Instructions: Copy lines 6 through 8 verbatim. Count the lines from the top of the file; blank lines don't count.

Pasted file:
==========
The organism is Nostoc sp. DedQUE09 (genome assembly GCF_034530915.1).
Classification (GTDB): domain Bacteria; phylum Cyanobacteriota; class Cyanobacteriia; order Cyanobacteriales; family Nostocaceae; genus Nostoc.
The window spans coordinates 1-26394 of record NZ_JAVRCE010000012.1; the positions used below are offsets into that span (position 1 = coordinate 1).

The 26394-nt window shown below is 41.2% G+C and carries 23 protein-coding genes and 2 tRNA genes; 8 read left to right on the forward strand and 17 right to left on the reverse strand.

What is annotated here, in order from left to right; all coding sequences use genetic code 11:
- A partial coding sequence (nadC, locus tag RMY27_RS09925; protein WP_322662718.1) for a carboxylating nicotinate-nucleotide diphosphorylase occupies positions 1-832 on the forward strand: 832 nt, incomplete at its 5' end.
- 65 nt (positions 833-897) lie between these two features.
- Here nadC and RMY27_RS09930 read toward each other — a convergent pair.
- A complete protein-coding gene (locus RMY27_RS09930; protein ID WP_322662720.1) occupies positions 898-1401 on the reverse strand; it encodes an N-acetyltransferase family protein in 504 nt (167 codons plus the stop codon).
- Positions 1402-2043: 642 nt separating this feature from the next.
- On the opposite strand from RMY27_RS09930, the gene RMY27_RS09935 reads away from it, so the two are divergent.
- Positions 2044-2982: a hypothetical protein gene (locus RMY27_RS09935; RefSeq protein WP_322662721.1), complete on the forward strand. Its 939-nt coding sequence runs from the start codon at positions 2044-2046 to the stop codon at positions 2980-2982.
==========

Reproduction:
- A partial coding sequence (nadC, locus tag RMY27_RS09925; protein WP_322662718.1) for a carboxylating nicotinate-nucleotide diphosphorylase occupies positions 1-832 on the forward strand: 832 nt, incomplete at its 5' end.
- 65 nt (positions 833-897) lie between these two features.
- Here nadC and RMY27_RS09930 read toward each other — a convergent pair.